Wednesday, March 30, 2011

Issues Affecting Career and Technical Education

In my application to become an ACTE Fellow I had to write an answer to what I thought to be the most pressing issues affecting Career and Technical Education. This is what I wrote…

The criterion requests a statement of issues affecting CTE at the LEA, state and national level. I suggest that there is one issue affecting all of these agencies which causes a stratification of affects. The issue is that the world is, in virtuality, becoming smaller and, therefore, more competitive. The speed at which ideas can be shared and spread around the world makes the proximity to resources and human capital less of a concern to industry and, along with the advent of digital automation which operates at the same speed, the need of unskilled labor is being diminished. We now live in a world where the sovereignty of nations is being threatened by this speed. So now, here in the U.S., we have established a national learning objective - No Child Left Behind, to ensure that our nation is not left behind. This has profoundly affected Career and Technical Education at the federal, state and local level.
At the federal level, CTE is affected by the perception that a skilled labor force is declining due to the low performance measures developed in response to NCLB. This is further complicated by the fact that ideas and processes that generate product are able to move around the nation and the world faster than any legislation that might impede them. Furthermore, our capitalist ideals supported by the United States government would not be thwarted in such a way to impede this sort of progress. The United States is fertile ground for capitalist ideas to be germinated within, but other countries are cheaper to produce within. This leaves the low-skilled American worker with little choice for employment, therefore increasing the need to learn skills that require advanced abilities in Math, Science and Literacy. The federal government wants to develop a skilled and motivated workforce that generates these novel processes and ideas but the instructional delivery system, nationwide, is archaic.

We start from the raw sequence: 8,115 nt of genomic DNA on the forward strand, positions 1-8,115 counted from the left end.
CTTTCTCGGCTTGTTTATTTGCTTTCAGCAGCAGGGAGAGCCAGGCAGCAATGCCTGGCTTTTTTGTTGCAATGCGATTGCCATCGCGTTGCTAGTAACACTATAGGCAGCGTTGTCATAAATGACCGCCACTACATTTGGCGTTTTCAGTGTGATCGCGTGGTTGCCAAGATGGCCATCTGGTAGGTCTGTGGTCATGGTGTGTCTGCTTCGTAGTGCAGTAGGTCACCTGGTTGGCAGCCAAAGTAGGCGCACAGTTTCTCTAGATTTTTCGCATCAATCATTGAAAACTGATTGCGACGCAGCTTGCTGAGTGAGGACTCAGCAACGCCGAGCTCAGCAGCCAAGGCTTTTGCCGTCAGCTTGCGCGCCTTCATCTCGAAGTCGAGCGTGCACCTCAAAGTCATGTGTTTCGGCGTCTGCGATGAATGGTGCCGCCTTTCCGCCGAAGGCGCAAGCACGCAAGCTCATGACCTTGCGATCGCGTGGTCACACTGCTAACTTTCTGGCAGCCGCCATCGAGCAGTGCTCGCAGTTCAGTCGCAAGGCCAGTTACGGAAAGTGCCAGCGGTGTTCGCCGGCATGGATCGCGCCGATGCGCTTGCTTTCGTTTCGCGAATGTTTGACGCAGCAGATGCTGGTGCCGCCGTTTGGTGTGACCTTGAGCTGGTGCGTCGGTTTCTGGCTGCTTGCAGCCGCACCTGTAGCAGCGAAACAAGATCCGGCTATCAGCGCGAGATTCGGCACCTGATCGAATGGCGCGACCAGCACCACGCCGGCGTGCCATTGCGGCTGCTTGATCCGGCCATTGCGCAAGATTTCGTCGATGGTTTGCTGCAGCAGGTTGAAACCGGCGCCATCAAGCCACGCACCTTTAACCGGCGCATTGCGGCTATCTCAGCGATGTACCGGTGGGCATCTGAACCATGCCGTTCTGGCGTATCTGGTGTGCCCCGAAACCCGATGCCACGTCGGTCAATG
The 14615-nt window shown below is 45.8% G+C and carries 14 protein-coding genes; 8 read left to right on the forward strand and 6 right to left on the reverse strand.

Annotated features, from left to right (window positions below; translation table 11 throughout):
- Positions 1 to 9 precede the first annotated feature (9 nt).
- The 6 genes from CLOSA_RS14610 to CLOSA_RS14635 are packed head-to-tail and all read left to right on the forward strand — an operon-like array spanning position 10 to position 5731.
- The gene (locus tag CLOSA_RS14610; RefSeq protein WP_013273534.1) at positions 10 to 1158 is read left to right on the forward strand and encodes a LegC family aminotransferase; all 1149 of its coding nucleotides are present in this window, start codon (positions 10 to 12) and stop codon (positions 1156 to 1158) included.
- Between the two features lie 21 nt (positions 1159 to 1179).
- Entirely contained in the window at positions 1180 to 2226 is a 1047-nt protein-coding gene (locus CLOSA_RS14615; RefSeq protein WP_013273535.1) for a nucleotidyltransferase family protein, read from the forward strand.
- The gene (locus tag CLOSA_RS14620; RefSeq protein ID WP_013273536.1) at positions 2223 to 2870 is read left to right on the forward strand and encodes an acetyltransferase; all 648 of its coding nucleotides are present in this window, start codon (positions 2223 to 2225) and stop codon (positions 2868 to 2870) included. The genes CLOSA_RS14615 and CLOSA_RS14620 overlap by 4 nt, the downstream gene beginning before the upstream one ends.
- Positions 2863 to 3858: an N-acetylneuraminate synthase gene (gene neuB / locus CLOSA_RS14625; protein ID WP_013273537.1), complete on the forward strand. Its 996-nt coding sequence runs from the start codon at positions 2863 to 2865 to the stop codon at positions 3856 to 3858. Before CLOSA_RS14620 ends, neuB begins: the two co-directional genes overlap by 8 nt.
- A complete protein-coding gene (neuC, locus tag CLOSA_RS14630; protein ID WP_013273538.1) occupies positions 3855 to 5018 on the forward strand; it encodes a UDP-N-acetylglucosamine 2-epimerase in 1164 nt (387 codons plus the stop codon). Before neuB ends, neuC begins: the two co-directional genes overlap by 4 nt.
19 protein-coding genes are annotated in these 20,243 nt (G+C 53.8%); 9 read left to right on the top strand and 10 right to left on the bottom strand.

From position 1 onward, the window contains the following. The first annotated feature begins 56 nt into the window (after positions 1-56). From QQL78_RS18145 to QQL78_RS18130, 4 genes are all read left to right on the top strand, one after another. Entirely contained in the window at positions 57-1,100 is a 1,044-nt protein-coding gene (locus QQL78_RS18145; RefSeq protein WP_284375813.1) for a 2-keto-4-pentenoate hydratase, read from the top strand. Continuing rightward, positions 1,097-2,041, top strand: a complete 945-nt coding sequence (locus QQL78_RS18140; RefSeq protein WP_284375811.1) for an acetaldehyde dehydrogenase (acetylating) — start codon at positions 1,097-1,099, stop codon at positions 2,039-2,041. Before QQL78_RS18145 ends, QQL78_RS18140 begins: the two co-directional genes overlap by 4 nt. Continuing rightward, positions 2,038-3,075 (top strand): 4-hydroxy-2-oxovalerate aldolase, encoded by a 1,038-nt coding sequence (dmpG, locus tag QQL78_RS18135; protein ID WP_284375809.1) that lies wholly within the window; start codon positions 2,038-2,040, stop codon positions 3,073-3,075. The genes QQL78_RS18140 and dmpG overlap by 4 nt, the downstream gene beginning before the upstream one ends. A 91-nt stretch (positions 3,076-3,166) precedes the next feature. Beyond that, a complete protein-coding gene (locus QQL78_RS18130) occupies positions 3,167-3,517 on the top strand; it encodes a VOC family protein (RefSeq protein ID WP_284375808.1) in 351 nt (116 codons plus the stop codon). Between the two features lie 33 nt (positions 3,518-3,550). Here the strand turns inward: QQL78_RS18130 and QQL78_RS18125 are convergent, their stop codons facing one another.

Motivated by federal mandates, the states are in motion to develop national standards that address the development of a skilled workforce in both academic and Career and Technical fields. Therefore, the states' sovereignty has been diminished. States' Career and Technical policies and procedures must be connected to the Carl D. Perkins act of 2006 in order to receive federal funding, which is substantial. Up until recently, the states had their own individual plans and methods to address Career and Technical Education but these plans each have their individual flaws where federal mandates are concerned. This has created the need and the monumental task of grouping standards together that all of the states may use as a guide towards the federal goals for Career and Technical Education. This is further complicated by the regional needs and resources that exist within the United States. These differences complicate matters and create dissension and disagreement among the states on how differing goals may be achieved and how federal funds should be allocated. Leadership is needed to bring all Career and Technical educators together to accomplish this task.
The LEA is the most affected agency because it is the furthest removed from the central issue. This may be because of long-held traditions for classes and schedules within the schools that no longer match the speed of the world and that local leaders are unwilling to relinquish. Or, it may be because the school lacks the infrastructure needed to be connected to the outside world at an efficient level. Thirdly, the amount of money available that is generated by local tax dollars falls short of the expectations set forth by federal and state standards or only meet the minimum. At last, the instructors in the schools have the same limitations and therefore are unable to offer up the instruction needed to develop a globally competitive worker.
Once schools and their Career and Technical programs have the same standards for curriculum, dollars and megabits, our nation will be able to move forward with a united vision to remain globally competitive in a smaller world.